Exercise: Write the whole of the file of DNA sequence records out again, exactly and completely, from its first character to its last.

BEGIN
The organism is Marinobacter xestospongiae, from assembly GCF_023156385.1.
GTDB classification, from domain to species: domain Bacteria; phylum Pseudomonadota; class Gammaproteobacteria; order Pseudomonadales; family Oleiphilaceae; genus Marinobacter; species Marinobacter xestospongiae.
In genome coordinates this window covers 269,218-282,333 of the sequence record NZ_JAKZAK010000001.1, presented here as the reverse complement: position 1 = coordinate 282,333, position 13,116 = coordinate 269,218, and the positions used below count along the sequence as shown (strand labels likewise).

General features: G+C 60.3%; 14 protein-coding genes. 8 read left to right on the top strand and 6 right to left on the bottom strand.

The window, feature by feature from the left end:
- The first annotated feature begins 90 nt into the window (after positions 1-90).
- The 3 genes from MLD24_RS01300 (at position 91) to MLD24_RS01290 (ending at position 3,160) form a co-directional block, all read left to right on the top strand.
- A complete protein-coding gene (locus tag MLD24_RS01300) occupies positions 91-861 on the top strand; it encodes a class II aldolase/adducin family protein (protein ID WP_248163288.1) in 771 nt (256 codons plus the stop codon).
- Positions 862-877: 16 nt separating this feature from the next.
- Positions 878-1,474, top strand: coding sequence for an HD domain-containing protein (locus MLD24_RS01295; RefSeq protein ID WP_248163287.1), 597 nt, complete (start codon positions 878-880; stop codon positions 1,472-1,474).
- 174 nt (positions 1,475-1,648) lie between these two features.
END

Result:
The organism is Marinobacter xestospongiae, from assembly GCF_023156385.1.
GTDB classification, from domain to species: domain Bacteria; phylum Pseudomonadota; class Gammaproteobacteria; order Pseudomonadales; family Oleiphilaceae; genus Marinobacter; species Marinobacter xestospongiae.
In genome coordinates this window covers 269,218-282,333 of the sequence record NZ_JAKZAK010000001.1, presented here as the reverse complement: position 1 = coordinate 282,333, position 13,116 = coordinate 269,218, and the positions used below count along the sequence as shown (strand labels likewise).

General features: G+C 60.3%; 14 protein-coding genes. 8 read left to right on the top strand and 6 right to left on the bottom strand.

The window, feature by feature from the left end:
- The first annotated feature begins 90 nt into the window (after positions 1-90).
- The 3 genes from MLD24_RS01300 (at position 91) to MLD24_RS01290 (ending at position 3,160) form a co-directional block, all read left to right on the top strand.
- A complete protein-coding gene (locus tag MLD24_RS01300) occupies positions 91-861 on the top strand; it encodes a class II aldolase/adducin family protein (protein ID WP_248163288.1) in 771 nt (256 codons plus the stop codon).
- Positions 862-877: 16 nt separating this feature from the next.
- Positions 878-1,474, top strand: coding sequence for an HD domain-containing protein (locus MLD24_RS01295; RefSeq protein ID WP_248163287.1), 597 nt, complete (start codon positions 878-880; stop codon positions 1,472-1,474).
- 174 nt (positions 1,475-1,648) lie between these two features.